June 2024

IZA DP No. 17056: Understanding the Educational Attainment Polygenic Index and Its Interactions with SES in Determining Health in Young Adulthood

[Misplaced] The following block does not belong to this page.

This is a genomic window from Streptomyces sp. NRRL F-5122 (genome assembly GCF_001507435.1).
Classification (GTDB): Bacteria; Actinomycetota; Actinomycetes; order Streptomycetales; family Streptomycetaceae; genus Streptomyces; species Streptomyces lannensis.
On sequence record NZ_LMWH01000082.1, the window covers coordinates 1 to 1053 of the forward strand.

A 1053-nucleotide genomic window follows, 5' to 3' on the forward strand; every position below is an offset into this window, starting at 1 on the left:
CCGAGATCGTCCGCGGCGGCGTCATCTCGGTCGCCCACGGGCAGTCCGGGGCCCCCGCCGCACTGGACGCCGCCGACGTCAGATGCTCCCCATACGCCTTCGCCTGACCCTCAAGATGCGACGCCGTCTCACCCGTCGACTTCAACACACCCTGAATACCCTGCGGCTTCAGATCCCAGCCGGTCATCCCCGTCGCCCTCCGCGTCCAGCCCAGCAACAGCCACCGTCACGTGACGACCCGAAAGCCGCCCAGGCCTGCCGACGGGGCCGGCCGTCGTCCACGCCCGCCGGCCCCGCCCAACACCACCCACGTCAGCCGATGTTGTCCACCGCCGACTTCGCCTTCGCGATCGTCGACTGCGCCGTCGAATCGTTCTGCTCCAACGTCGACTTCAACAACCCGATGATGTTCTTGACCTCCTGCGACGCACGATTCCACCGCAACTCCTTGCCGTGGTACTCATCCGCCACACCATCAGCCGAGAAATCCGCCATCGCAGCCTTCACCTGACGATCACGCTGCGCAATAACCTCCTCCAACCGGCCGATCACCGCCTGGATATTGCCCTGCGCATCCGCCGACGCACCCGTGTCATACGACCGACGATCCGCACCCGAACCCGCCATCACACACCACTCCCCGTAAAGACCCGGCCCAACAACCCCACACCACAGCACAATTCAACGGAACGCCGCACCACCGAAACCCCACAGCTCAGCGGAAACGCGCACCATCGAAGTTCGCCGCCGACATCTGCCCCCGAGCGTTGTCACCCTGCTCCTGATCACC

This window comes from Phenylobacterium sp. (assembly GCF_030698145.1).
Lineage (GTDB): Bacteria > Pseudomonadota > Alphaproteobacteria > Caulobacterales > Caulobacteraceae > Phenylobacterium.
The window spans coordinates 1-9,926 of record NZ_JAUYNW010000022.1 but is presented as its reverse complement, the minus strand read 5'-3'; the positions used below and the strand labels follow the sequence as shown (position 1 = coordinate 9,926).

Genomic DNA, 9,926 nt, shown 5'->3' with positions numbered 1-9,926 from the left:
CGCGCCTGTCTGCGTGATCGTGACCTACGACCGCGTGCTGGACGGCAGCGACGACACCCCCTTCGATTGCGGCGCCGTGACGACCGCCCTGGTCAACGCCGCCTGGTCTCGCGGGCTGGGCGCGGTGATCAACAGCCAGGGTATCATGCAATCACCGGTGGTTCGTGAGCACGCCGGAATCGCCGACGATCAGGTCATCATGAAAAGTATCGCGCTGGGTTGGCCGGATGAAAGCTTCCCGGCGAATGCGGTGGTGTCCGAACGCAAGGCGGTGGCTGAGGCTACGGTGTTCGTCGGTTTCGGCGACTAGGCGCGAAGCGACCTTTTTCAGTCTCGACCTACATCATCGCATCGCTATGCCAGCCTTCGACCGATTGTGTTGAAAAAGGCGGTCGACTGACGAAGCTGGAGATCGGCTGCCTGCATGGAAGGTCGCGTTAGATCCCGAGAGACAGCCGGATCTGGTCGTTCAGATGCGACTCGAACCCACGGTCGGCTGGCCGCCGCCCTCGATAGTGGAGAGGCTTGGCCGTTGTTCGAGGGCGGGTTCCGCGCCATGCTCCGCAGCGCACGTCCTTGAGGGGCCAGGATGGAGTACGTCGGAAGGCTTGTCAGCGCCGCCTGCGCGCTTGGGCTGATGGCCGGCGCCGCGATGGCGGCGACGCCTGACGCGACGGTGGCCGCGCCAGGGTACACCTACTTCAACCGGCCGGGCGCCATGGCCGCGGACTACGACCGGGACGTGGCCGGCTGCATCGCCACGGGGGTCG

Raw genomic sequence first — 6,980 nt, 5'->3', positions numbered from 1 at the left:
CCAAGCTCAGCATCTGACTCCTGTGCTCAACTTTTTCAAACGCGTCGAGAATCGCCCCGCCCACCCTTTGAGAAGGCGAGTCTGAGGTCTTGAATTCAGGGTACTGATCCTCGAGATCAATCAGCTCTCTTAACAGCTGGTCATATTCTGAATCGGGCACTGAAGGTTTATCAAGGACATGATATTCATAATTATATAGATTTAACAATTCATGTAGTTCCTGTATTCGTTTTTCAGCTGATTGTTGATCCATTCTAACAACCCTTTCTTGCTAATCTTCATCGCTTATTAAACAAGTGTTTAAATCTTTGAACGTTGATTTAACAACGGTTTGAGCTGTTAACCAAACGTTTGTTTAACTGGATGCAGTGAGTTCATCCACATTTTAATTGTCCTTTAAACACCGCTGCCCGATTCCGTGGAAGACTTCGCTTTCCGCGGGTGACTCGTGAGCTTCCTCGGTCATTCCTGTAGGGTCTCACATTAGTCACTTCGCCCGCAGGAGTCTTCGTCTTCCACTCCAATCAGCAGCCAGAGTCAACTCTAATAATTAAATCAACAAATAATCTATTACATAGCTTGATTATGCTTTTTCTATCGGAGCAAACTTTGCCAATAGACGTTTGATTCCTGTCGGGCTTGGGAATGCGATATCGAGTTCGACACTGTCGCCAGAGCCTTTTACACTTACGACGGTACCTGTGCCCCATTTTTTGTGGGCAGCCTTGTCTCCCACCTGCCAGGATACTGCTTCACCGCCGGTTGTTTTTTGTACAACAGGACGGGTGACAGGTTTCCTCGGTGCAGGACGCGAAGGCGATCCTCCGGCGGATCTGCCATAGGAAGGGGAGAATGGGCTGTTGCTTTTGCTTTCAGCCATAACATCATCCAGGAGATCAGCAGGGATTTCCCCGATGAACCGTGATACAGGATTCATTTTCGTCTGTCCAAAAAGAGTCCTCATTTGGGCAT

Based on the sample of The National Longitudinal Study of Adolescent to Adult Health (Add Health), we investigate the formation of health capital and the role played by genetic endowments, parental SES, and education. To measure genetic endowments we take advantage of the new availability of quality polygenic indexes (PGIs), which are optimally-weighted summaries of individual molecular genetic data. Our main focus is on the Educational Attainment Polygenic Index (EA PGI), which is designed to predict the highest level of education achieved in life. We find that the EA PGI demonstrates stronger effects on health and health behaviors for subjects with high parental socioeconomic status (SES). These effects are only partially explained by education as a mechanism. We provide suggestive evidence for the mechanisms behind estimated relationships, including early health, skills, and the parents' and child's own attitudes towards education, as well as outcomes related to occupation and wealth. We also show that a strong association between education and health survives controlling for a large set of PGIs that proxy health, skills, and home environment, with only a modest reduction in regression coefficients despite controlling for major expected confounders. This result informs the ongoing debate about the causal relationship between education and health and the confounders behind the education-health gradient.